Pathobiology News

New Faculty Position in Wildlife and Zoo Pathology

Posted October 18, 2018

The Department of Pathobiology has a new tenure-track faculty position at the Assistant or Associate Professor level in Wildlife and Zoo Pathology.   This position will focus on applied zoo and wildlife pathology and be a strong teacher in anatomic pathology while developing an extramurally-funded research program.  Check out the full advertisement at the link below.  The deadline for applications is March 1, 2019.


Drs Byram Bridle and Sarah Wootton receive grants from the Canadian Cancer Society Research Institute and CHIR

Posted September 24, 2018

Dr. Byram Bridle received an Innovation Grant worth $200,000 over two years, which is jointly funded by the Canadian Cancer Society Research Institute and CIHR (Institute of Cancer Research). The project is entitled "Combining Oncolytic Virotherapy and Epigenetic Modifiers to Treat Acute Leukemias".

Drs. Byram Bridle and Sarah Wootton received an Operating Grant worth $120,000 over two years, which is jointly funded by the Cancer Research Society and CIHR (Institute of Cancer Research). The project is entitled "Treatment of Osteosarcoma Lung Metastases with an Infected Cancer Cell Vaccine"

Betty-Anne McBey receive an Award for Excellence in Wellness and Safety

Posted September 20, 2018

Betty-Anne McBey (left)  with Dr. Franco Vaccarino (right) U of G President and Vice-Chancellor Betty-Anne McBey, a technician in the Department of Pathobiology, received the Award for Excellence in Wellness, Health and Safety. McBey has spent more than 25 years
ensuring the safety and operations of the department’s research and teaching labs.

| OVC Bulletin



Pathobiology congratulates the new ACVP diplomates

Posted September 19, 2018

Pathobiology congratulates the new ACVP diplomates in Anatomic Pathology (Amanda Mansz, Courtney Schott, Emma Borkowski, Rebecca Egan and  Russell Fraser) and Clinical Pathology (Karlee Craig and William Gow). Seven new diplomates in one year is an outstanding result, and the department is very proud of their accomplishments. (pictured below)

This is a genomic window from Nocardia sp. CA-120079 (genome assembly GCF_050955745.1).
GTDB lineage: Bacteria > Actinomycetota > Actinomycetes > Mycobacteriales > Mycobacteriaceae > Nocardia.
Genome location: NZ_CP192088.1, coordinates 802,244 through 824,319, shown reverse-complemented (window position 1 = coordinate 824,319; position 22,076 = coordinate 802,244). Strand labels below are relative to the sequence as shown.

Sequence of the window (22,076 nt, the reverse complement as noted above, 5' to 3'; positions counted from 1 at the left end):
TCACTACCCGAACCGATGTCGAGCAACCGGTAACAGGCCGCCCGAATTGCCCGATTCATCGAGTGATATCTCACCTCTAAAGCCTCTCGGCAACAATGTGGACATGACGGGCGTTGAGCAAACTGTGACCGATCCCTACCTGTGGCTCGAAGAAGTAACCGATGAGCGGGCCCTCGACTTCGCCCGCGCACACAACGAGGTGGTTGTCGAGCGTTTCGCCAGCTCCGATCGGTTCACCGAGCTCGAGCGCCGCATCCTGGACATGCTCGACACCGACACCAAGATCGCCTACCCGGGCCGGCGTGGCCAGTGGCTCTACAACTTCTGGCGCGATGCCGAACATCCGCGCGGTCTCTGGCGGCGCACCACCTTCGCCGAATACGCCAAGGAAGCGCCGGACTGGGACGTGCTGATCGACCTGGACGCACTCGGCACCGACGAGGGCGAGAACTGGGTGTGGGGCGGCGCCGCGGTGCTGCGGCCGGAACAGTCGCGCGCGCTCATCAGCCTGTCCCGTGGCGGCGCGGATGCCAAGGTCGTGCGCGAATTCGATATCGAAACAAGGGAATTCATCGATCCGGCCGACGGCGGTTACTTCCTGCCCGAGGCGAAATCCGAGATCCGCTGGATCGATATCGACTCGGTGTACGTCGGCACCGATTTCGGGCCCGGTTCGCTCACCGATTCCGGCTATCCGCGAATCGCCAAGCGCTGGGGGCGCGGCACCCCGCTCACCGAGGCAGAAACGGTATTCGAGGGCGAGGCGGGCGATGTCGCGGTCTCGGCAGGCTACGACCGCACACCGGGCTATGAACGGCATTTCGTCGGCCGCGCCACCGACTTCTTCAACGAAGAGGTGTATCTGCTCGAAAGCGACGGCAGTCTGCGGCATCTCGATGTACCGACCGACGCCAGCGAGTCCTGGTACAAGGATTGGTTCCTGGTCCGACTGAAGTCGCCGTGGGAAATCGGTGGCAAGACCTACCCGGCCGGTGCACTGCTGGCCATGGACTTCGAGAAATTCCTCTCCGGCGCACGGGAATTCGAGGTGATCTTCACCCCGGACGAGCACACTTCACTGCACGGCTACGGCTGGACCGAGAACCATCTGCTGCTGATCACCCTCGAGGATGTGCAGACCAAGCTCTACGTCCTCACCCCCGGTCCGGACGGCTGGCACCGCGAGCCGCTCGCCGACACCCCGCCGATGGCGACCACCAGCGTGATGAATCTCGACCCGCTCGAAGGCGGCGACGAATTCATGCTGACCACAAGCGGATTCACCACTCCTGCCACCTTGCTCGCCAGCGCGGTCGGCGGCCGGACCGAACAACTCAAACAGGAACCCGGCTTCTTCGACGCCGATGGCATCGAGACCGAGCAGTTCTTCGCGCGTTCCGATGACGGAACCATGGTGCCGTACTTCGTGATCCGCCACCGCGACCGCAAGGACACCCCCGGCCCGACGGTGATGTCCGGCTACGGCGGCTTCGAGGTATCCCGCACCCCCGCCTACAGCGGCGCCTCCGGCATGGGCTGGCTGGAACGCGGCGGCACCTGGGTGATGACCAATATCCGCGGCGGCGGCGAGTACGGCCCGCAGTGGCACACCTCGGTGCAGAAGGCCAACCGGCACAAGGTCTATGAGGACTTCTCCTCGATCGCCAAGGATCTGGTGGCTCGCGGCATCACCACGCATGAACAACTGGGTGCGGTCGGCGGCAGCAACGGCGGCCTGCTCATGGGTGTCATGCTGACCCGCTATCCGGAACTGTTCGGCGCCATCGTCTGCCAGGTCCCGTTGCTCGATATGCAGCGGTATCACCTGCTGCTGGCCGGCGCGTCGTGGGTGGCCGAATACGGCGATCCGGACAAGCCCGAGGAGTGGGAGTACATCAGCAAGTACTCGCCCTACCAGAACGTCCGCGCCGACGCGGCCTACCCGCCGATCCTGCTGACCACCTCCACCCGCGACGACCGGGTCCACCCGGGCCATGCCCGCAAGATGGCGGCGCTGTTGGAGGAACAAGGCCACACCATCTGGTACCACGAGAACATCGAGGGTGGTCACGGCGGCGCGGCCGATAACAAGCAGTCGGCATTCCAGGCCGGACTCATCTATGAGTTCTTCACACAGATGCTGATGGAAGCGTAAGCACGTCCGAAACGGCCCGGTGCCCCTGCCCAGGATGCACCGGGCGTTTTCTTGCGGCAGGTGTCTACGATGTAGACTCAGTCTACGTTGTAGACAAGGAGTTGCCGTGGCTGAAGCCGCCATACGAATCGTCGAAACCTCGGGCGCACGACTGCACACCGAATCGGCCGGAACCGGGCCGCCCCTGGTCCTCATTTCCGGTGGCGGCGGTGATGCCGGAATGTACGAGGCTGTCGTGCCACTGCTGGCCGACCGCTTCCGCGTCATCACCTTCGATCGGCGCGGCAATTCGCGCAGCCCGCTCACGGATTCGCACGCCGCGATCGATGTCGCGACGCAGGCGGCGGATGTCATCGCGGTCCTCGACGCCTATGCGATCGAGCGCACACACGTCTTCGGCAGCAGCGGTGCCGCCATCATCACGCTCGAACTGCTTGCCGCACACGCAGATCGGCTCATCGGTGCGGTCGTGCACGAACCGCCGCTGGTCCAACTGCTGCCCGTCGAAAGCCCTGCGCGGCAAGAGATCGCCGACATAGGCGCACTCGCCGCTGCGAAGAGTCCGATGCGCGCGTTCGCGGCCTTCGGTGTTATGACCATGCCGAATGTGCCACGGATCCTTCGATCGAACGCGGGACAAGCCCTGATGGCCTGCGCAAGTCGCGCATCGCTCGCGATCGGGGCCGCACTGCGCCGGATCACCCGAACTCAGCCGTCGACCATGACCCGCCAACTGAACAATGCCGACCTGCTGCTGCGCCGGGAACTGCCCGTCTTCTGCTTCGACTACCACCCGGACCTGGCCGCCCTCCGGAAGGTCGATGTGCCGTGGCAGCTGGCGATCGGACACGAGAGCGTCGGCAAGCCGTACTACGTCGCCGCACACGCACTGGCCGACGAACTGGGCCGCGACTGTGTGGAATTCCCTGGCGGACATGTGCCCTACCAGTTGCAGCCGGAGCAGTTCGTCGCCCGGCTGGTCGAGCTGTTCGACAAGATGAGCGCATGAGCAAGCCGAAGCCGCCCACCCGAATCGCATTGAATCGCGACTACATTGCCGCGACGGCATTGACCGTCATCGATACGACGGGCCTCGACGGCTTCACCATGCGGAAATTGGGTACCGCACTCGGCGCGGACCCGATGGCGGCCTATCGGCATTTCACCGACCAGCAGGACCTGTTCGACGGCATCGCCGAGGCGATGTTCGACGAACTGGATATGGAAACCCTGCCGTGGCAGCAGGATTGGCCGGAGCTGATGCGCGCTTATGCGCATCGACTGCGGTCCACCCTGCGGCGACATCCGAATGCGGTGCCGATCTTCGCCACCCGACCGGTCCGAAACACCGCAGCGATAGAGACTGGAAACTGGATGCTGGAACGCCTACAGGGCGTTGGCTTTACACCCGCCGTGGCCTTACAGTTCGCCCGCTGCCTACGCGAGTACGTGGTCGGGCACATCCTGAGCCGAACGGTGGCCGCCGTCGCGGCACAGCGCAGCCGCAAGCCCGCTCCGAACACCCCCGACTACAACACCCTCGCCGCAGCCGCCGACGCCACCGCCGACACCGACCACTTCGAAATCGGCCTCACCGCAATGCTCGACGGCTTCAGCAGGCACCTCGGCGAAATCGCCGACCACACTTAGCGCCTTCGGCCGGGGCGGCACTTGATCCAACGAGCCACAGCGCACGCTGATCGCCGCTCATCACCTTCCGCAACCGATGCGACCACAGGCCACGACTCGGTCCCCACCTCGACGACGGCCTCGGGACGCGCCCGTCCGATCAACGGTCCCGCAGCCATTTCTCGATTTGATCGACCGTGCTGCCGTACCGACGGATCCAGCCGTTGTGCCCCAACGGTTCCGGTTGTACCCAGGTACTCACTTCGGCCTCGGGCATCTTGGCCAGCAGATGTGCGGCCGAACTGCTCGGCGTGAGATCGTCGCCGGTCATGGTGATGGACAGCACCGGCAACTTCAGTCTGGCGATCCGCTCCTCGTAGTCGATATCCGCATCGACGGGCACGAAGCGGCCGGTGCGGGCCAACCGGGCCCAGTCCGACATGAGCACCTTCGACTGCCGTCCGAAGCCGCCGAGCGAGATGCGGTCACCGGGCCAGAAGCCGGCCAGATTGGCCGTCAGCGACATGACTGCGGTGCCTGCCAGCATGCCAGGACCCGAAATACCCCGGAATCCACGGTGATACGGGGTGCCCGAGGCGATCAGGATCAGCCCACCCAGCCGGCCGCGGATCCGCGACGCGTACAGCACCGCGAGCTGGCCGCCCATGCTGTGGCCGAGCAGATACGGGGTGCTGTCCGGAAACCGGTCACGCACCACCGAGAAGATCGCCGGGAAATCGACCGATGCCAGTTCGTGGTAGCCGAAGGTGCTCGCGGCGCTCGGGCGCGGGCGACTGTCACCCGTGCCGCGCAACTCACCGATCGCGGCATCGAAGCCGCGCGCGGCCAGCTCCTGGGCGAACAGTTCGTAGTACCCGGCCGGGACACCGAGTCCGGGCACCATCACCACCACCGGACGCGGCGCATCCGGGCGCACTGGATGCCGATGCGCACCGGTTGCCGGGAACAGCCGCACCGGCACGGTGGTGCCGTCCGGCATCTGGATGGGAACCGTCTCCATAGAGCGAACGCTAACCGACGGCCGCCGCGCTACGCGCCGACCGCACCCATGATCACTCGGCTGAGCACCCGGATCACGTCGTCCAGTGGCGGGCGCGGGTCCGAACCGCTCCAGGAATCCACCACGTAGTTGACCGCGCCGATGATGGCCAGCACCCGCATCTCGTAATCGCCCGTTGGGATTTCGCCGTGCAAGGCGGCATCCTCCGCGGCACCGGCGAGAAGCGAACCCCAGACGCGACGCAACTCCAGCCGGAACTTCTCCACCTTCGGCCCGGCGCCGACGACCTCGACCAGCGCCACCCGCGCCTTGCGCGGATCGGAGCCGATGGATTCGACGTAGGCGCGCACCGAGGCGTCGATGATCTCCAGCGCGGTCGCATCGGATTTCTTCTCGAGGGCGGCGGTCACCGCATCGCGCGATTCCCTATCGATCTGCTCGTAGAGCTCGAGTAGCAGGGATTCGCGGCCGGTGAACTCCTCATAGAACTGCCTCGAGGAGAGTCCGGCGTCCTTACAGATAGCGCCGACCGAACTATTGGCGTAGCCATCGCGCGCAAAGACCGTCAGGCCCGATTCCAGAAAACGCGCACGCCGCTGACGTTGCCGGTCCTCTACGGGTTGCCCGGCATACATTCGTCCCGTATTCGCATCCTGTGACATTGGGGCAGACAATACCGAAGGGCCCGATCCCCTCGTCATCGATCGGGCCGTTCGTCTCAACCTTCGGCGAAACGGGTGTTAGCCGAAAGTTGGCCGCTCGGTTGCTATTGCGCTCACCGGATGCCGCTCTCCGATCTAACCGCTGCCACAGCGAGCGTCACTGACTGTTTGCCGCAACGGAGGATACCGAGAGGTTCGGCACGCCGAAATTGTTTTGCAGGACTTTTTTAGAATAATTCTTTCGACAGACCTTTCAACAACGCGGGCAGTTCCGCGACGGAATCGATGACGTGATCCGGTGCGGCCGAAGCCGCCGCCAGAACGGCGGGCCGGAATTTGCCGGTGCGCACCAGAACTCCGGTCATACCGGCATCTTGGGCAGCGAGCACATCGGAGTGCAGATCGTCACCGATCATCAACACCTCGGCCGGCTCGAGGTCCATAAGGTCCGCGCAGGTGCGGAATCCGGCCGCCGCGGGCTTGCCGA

Congrats Dr. Doug Campbell on his retirement.

Posted September 15, 2018

Congrats Doug Campbell on his retirement. A huge turn out reflects the quality of the man and the impact he’s had on the department, CWHC, and wildlife pathology in Canada.


Dr. Dale Smith named Emerita at U of G Convocation

Posted August 24, 2018

Dr. Dale Smith, in the Ontario Veterinary College’s Department of Pathobiology, was named University Professor Emerita at the University of Guelph Convocation ceremonies in June.

| OVC Bulletin










Dr. Carlton Gyles Honoured Nationally for Outstanding Contributions to Veterinary Profession

Posted July 6, 2018

Ontario Veterinary College professor Carlton Gyles is being honoured with a Life Membership to the Canadian Veterinary Medical Association (CVMA) for his significant contributions to the CVMA and veterinary profession worldwide. 

“We are pleased to honour Dr. Carlton Gyles with a Life Membership to the CVMA,” says Dr. Troye McPherson, 2017-18 CVMA President. “We will forever be grateful for his selfless dedication to our association and for his example of professionalism and sincerity to the veterinarians and veterinary students around him.”

| U of G News

Canine researchers team up for DOGBONe

Posted May 29, 2018

Bone cancer (osteosarcoma) is a particularly aggressive disease in dogs – one that has limited treatment options and is almost always fatal. Worse, the current standard method of determining how badly the cancer will behave, tumour grading, can be unreliable and offers little information about the dog’s prognosis.

Treatment usually involves limb amputation when possible. But unfortunately, due to the aggressive nature of canine osteosarcoma, the disease usually metastasizes to the lungs, just like the human form of the disease that struck Canadian icon Terry Fox.

> OVC Bulletin

Learn how to protect yourself and your pets from ticks

Posted May 23, 2018

“While tick activity varies by species and life stage, spring and fall are when you generally see peaks in blacklegged tick activity and when the risk of tick bites is high for dogs and people,” says Dr. Katie Clow, DVM and post-doctoral fellow in Dr. Scott Weese’s lab at the University of Guelph’s Ontario Veterinary College (OVC).

Dogs are really good at picking up ticks because they frequent tick habitats, and as a result can be early markers that the tick population is changing. In 2016, Weese, a leading researcher on transmission of infectious diseases from animals to humans, launched the Pet Tick Tracker. This is an online surveillance tool created to monitor changes in tick populations by encouraging the public to help track ticks found on dogs across the country. 

The public could access the tick tracker through Weese’s popular Worms and Germs website. However, Weese believed it needed its own home and this led to the recently launched website. 


Public can help track wildlife health with online tool

Posted May 7, 2018

A new wildlife health tracking website developed by the Canadian Wildlife Health Cooperative at the University of Guelph is getting the public involved in tracking wildlife health.

“The health of wildlife, domestic animals, humans, and the environment are all connected,” says Reist, who is supervised by OVC pathobiology professor Claire Jardine and the CWHC’s Jane Parmley. “By tracking wildlife disease, we will learn more about conditions affecting wildlife health and can develop and implement better programs to protect wildlife health in Ontario.

Read the entire article by OVC SPARK writer Sydney Pearce on the U of G’s Office of Research website

Mark describes more about his work in this video from the Ontario Animal Health Network.

Read Full News Item: OVC BULLETIN